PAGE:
However, we made it. FF never even came to mind as an option. By the time my baby girl was six weeks old, the worst was behind us. She was thriving, and nearly doubled in weight during that time. It was at this age that we learned that she had a tongue-tie, just something that made our breastfeeding experience even more difficult.
My point to all this is that you CAN breastfeed, even when the odds are stacked against you. My baby girl and I overcame:
1. Her low birth weight, which made her unable to drink all the milk I was producing, and hard for us to nurse any way but lying down.
3. A tongue-tie.
4. Extremely sore and cracked nipples due to the poor latch, due to the tongue-tie.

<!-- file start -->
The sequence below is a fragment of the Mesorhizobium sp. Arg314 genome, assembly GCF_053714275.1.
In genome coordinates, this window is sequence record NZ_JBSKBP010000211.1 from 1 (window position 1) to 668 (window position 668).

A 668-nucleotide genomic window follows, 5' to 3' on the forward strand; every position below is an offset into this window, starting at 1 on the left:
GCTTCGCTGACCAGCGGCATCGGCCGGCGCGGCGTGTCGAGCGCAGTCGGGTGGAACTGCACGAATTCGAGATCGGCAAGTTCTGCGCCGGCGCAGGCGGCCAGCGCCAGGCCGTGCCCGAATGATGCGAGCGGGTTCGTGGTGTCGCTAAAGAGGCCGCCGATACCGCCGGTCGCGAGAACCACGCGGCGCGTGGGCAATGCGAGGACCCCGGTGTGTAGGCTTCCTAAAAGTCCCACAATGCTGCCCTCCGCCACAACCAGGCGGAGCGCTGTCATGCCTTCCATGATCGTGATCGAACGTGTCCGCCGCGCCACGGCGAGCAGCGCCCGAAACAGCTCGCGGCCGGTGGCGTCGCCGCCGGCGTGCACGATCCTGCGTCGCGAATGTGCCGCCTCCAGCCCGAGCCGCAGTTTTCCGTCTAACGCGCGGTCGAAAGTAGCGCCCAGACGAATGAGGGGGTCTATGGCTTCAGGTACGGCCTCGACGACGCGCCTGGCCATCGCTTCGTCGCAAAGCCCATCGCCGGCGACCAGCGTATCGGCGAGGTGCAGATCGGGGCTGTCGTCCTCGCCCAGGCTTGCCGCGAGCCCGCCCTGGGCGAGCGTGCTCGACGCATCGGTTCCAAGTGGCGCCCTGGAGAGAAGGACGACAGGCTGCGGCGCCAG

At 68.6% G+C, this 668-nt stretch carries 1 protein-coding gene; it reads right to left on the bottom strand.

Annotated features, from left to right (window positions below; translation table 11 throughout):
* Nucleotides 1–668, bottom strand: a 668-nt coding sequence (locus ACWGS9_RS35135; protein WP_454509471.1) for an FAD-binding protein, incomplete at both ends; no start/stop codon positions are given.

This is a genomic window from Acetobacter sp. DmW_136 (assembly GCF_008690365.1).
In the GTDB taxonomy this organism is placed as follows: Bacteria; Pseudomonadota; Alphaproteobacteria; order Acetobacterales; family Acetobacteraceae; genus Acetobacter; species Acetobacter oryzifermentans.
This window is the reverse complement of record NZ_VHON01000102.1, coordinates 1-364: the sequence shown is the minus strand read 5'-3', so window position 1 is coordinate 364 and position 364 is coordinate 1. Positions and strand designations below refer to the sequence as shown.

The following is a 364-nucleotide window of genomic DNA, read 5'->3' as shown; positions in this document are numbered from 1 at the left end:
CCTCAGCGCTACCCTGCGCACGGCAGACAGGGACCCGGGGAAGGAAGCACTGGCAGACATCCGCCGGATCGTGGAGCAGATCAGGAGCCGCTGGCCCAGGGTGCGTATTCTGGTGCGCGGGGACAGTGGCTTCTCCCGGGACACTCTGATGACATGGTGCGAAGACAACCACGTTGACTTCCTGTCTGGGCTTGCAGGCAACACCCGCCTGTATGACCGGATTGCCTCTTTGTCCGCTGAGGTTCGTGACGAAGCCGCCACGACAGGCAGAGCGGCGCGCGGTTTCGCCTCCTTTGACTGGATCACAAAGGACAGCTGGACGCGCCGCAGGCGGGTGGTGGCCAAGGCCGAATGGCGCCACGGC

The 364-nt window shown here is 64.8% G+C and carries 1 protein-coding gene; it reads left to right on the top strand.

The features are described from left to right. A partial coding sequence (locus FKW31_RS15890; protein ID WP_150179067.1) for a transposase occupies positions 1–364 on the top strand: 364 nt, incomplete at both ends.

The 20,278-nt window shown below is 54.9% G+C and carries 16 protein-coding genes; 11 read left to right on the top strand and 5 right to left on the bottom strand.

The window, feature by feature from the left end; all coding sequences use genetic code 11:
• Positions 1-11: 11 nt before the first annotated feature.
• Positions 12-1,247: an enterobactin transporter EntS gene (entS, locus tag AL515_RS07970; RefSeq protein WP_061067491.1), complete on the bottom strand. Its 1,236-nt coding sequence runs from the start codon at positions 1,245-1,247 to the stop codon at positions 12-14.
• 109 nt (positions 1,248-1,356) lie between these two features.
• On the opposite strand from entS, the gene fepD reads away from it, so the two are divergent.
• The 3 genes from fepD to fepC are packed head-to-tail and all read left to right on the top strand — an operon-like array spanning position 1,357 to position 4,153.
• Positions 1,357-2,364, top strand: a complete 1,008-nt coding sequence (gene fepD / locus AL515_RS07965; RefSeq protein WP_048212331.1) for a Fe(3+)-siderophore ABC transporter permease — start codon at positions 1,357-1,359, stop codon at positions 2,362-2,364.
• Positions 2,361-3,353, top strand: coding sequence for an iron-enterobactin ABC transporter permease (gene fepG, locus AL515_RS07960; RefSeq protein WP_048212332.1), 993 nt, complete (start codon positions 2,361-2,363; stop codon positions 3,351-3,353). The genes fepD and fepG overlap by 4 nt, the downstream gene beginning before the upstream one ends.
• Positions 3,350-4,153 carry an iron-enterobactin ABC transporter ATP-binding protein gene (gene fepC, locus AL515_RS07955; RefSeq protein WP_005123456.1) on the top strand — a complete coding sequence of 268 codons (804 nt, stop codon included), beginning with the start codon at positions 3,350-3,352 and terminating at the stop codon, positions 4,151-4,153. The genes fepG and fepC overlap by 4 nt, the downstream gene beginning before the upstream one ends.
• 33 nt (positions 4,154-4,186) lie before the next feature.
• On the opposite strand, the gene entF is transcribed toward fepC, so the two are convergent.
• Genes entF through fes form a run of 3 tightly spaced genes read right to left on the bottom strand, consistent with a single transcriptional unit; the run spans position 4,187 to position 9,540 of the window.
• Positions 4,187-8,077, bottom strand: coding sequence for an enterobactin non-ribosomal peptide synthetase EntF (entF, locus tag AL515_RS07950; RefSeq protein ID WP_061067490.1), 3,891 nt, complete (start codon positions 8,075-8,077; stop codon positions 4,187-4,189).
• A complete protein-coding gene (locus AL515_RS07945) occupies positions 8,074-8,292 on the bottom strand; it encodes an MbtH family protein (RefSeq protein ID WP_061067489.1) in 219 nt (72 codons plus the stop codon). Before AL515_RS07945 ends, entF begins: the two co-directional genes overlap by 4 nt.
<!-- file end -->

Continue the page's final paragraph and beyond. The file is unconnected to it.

5. Mastitis, with all the flu-like symptoms, for over two weeks.
Things I wish I'd known:
1. That mastitis exists.
2. That you get it from only nursing in one position and therefore not allowing all milk ducts to be emptied.
3. To push the nipple towards the roof of the baby's mouth to get them latched on.
4. That newborns are going to want to nurse pretty much all the time- had I known this, there would have been much less crying.
Things I'd like new moms planning to breastfeed to know:
1. Forget the breast pump. You're not supposed to pump until your milk supply is established (10-12 weeks of nursing), or else you will probably dry up your milk. (I think this happened to mom #1). Babies, once full, switch to non-nutritive sucking which signals your breasts to produce more, whereas pumps empty your boobs and that's it.
2. Forget going out, forget 'freedom'. You're tied to the baby for a long time, especially when they are a newborn. They want YOU, and they want to suck, and they NEED this. They're not getting spoiled. Yes, they are using you as a pacifier, and that's okay. You're mama, you are their pacifier.